At the end of November, Gillian Brockell, a video editor at the Washington Post, posted a short note to Twitter: “some sad personal news,” she wrote. Her son, who she was in the process of delivering, had died. She was devastated by the stillbirth, but wrote eloquently about her hope for the future while acknowledging that she was currently in a period of grief.
Taking time to process deep personal tragedy is one of the most trying tasks of being human. It is also an action that is inherently at odds with social media. Not in the content we post, necessarily—people like Brockell have bravely demonstrated that public platforms can be a place to share and connect over the bad stuff, too. But in the sense that the platforms themselves exist, ultimately, not to highlight and facilitate our social lives, but to profit off of them.
They don’t really have any concrete incentives to handle grief with care, and it shows. After posting about her stillborn son, Brockell continued to see ads for all manner of baby things. “[L]et me tell you what social media is like when you finally come home from the hospital with the emptiest arms in the world, after you’ve spent days sobbing in bed, and pick up your phone for a couple minutes of distraction before the next wail,” she wrote in a viral tweet Tuesday, also published in the Washington Post, addressed to tech companies. “It’s exactly, crushingly, the same as it was when your baby was still alive.”
Platforms can seamlessly morph to serve up relevant ads that fit with good news—maternity clothes, for example, populate the feed of a pregnant woman seemingly automatically, as they did for Brockell after she posted on Instagram about her #babybump and searched Google for baby-safe crib paint. But avoiding such ads after a miscarriage involves manual work. Rob Goldman, the VP of ads at Facebook, replied to Brockell’s tweets with instructions on how to turn off certain ad topics: “Settings>Ad Preferences>Hide ad topics.” (If you look, there are three options for topics you can mute: parenting, alcohol, and pets, hardly an exhaustive list.) Brockell replied that she had tried to figure this out earlier, but found it too confusing. But further, if she didn’t have to take the time to toggle a setting for the company to know her happy news, why couldn’t it apply that same algorithmic prowess to her tragedy? “That’s why I was suggesting a keyword like “stillborn” triggering an ad break,” she wrote.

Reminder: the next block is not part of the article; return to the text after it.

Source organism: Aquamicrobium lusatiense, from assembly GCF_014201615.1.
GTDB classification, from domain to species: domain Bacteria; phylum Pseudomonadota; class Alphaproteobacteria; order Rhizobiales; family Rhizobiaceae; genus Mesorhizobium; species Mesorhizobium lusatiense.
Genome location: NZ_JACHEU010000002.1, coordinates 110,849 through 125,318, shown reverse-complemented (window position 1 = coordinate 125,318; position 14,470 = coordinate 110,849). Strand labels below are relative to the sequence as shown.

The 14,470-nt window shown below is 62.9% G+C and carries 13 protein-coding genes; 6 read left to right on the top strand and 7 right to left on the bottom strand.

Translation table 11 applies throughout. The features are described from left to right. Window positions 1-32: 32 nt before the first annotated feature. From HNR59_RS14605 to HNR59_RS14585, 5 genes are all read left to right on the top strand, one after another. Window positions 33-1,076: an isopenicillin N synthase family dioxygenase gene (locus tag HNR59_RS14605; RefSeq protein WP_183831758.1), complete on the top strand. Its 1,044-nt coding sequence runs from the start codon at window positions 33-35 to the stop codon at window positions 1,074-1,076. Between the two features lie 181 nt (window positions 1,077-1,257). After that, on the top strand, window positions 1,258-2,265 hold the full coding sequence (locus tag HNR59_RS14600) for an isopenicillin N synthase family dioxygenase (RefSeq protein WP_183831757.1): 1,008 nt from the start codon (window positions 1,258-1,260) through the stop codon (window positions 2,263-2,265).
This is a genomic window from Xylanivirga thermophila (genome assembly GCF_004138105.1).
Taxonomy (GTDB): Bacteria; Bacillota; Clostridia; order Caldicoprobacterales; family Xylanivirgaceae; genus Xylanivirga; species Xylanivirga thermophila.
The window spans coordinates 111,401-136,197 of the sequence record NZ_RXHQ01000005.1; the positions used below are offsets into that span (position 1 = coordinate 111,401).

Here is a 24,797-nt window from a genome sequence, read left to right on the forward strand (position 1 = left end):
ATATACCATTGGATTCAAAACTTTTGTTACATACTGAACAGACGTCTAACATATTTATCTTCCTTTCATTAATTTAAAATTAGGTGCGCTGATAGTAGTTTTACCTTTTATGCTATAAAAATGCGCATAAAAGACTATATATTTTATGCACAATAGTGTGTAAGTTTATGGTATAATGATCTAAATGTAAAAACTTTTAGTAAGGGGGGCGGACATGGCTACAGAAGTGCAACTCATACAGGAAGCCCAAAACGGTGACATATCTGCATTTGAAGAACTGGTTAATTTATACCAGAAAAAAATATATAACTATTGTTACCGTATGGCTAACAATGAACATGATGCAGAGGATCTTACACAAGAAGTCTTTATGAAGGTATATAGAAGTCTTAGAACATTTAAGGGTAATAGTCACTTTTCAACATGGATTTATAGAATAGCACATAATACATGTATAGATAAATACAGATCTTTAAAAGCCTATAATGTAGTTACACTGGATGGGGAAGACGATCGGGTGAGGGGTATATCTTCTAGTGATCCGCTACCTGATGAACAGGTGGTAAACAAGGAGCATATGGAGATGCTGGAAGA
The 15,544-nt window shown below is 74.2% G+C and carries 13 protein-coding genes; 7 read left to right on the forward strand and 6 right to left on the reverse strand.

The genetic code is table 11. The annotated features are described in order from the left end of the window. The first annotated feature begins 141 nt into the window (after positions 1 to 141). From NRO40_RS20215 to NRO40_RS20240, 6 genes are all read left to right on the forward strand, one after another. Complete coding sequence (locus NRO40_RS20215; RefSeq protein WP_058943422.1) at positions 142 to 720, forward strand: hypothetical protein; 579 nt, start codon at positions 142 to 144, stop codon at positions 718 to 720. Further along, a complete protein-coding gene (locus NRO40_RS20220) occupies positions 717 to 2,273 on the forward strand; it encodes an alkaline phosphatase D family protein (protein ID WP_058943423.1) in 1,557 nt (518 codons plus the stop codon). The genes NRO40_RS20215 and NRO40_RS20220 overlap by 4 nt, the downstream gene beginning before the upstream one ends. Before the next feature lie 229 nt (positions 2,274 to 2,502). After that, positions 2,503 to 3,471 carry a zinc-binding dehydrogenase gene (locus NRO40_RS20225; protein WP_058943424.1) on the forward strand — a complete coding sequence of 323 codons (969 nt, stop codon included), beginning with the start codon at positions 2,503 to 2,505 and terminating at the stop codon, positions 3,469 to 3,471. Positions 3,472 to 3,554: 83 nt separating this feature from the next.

Brockell is not the only person to have gone through this wrenching experience. One writer advises having a friend or family member “detox your devices after pregnancy or infant loss.” “Please remember to avoid Facebook on anniversaries of celebratory posts you made around it or delete them or something, because a year from now Facebook will make all the pain come back so hard,” another user replied to Brockell on Twitter. (It’s unclear who these gratingly cheerful year-in-reviews are supposed to serve, anyway—they seem more and more out of touch with what anyone actually lives through.)
The real problem is that there’s no quick capitalistic incentive for Facebook to do the work of sorting ads or pictures for you. As one grieving woman told the Australian website Kidspot, “There’s no money in miscarriages obviously.” Empathetic replies to Brockell’s thread from people who teach mathematics and computer science, and Facebook’s own VP of ads promising to consider ways to help people hide painful ads, suggest the only solution: using social media platforms to loudly pressure tech companies toward humanity.